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United States Department of Agriculture

Agricultural Research Service

Research Project: HYDROLOGIC PROCESSES, SCALE, CLIMATE VARIABILITY, AND WATER RESOURCES FOR SEMIARID WATERSHED MANAGEMENT Title: Sensitivity of a semi-arid riparian ecosystem to climatic variability in the southwestern United States

Authors
item Dixon, M. -
item Stromberg, J. -
item Meixner, T. -
item Hogan, J. -
item Goodrich, David

Submitted to: Symposium Proceedings
Publication Type: Proceedings
Publication Acceptance Date: September 1, 2010
Publication Date: September 15, 2010
Citation: Dixon, M.D., Stromberg, J., Meixner, T., Hogan, J.F., Goodrich, D.C. 2010. Sensitivity of a semi-arid riparian ecosystem to climatic variability in the southwestern United States. Proc. 8th International Symposium on Ecohydraulics 2010, Seoul, Korea, September 12-16, 2010. (CD-ROM), 8p.

Interpretive Summary: Climatic change will have strong impacts on rivers and their adjacent riparian zones. In the southwestern United States, conservation and restoration of riparian habitats has become a priority for resource management agencies and conservation groups as these areas are biodiversity hot spots in arid and semi-arid landscapes. Given the dependence of human societies on water, these areas are impacted by water resource development, both of ground and surface waters, with the potential for conflict heightened under an increasingly arid climate and a growing human population. Using the San Pedro River (Arizona, USA) as our primary case study, we review findings from two decades of research on the relationships between riparian vegetation, climate, channel changes, and both surface and subsurface hydrology. The distribution, composition, and productivity of riparian vegetation are dependent on both surface flows and groundwater dynamics. Floods, both as a source of water and as an agent of disturbance, are important for establishing and maintaining riparian vegetation. While influenced by both floods and groundwater dynamics, riparian vegetation also exerts important feedbacks via evapotranspiration and influences on bank stability and channel change.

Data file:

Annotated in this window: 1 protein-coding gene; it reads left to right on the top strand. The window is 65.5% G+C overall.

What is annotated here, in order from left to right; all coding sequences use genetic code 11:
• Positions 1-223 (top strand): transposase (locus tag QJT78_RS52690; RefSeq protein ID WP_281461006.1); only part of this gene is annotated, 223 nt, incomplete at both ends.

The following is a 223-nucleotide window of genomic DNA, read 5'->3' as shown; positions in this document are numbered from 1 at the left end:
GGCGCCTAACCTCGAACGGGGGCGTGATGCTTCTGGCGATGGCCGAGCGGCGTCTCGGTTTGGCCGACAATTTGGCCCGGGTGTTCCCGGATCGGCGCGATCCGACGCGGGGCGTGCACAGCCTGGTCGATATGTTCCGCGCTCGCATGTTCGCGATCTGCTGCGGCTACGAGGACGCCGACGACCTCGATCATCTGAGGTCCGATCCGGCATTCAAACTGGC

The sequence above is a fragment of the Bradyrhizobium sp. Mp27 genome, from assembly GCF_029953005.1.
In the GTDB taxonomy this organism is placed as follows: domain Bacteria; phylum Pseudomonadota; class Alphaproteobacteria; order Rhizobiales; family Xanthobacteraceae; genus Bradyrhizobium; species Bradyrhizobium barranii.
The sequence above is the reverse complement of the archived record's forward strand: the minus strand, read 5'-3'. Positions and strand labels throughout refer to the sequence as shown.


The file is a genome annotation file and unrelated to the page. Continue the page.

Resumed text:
Technical Abstract: Climatic change will have strong impacts on riverine ecosystems and their associated riparian zones. In the southwestern United States, conservation and restoration of riparian habitats has become a priority for resource management agencies and conservation groups, and these areas are biodiversity hot spots within the arid/semi-arid landscape. Given the dependence of human societies on water, these areas are impacted by water resource development, both of ground and surface waters, with the potential for conflict heightened under an increasingly arid climate and a growing human population. Riparian vegetation and landscapes are likely to be most strongly influenced by climate-linked changes in surface and groundwater hydrology. Using the San Pedro River (Arizona, USA) as our primary case study, we review findings from two decades of research on the relationships between riparian vegetation dynamics, climate, geomorphic change, and both surface and subsurface hydrologic processes. The distribution, composition, and productivity of riparian vegetation are dependent on both surface flows and groundwater dynamics. Floods, both as a source of water and as an agent of ecological disturbance, are important for driving riparian vegetation dynamics. While influenced by both floods and groundwater dynamics, riparian vegetation also exerts important feedbacks on these processes, and on entire system response, via evapotranspiration and influences on bank stability and channel dynamics.

Last Modified: 10/22/2014
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